Kill Your Darlings’ First Book Club pick for October is Speaking Up by Gillian Triggs (Melbourne University Press), a passionate memoir and an irresistible call to everyone who yearns for a fairer world.
As president of the Human Rights Commission, Gillian Triggs advocated for the disempowered, the disenfranchised, the marginalised. Speaking Up shares with readers the values that have guided Triggs’ convictions and the causes she has championed. She dares women to be a little vulgar and men to move beyond their comfort zones to achieve equity for all. And she will not rest until Australia has a Bill of Rights. The following is an edited extract from chapter 1.
I never wanted to enter the rough-and-tumble of public or political life, and for forty-five years as a lawyer, I managed to avoid it. Human rights advocacy is not for the faint-hearted. How, then, did I come into conflict with the government of the day on human rights issues, most particularly the treatment of asylum seekers and refugees?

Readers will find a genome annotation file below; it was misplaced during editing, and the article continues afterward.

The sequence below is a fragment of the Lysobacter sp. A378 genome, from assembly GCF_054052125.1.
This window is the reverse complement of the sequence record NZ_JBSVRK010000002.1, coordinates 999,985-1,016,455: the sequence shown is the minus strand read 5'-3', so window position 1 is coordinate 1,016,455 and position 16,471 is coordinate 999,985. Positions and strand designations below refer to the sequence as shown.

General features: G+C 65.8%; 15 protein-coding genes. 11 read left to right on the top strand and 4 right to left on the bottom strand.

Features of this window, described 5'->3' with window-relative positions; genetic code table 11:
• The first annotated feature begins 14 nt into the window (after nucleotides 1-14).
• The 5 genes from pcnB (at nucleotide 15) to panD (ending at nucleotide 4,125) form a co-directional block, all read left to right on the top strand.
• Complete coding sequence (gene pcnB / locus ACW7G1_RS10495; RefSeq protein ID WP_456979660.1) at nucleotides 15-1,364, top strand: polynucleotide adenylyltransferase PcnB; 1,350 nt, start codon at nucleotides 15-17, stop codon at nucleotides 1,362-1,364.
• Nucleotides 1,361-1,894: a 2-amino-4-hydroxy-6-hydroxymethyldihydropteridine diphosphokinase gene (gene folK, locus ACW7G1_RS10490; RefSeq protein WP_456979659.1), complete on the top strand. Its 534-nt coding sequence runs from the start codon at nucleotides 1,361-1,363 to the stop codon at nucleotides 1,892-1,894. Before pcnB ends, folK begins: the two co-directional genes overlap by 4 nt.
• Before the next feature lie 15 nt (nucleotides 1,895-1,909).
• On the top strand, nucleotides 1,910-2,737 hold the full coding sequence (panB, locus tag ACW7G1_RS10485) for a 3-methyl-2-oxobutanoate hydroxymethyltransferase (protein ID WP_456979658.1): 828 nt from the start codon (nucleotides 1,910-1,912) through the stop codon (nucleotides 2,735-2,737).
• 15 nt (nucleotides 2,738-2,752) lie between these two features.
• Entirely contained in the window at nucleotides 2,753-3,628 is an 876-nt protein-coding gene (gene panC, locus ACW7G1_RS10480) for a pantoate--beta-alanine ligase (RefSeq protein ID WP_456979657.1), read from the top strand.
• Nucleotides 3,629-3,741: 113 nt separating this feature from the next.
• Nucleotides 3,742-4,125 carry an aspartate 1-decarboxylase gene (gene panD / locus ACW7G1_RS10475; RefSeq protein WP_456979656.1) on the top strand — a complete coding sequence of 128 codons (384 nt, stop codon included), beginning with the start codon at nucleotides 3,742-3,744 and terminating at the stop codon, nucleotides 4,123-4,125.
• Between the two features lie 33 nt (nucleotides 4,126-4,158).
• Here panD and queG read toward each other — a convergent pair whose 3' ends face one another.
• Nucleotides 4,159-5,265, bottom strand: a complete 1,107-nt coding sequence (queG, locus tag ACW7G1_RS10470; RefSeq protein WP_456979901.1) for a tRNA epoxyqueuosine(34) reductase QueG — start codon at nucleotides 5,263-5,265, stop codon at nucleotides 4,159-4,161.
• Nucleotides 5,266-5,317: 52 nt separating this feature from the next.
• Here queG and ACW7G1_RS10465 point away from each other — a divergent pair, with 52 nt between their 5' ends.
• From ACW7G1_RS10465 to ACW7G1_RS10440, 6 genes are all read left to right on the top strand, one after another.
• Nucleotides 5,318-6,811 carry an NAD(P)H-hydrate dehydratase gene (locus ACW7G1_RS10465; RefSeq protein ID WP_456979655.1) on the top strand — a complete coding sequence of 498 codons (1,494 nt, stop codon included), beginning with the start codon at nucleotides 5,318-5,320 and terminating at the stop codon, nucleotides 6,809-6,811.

On the day I first walked through the doors of the Australian Human Rights Commission headquarters in central Sydney, I was a ‘black letter’ international lawyer having worked with a commercial law firm and been dean of a law school. My work until then largely concerned disputed claims to territorial and maritime sovereignty, such as in the South China Sea and the Timor Gap; the World Trade Organization; and sovereign immunities. I had lectured in international law, written textbooks, and led an international research institute. I was not looking for controversy. It found me.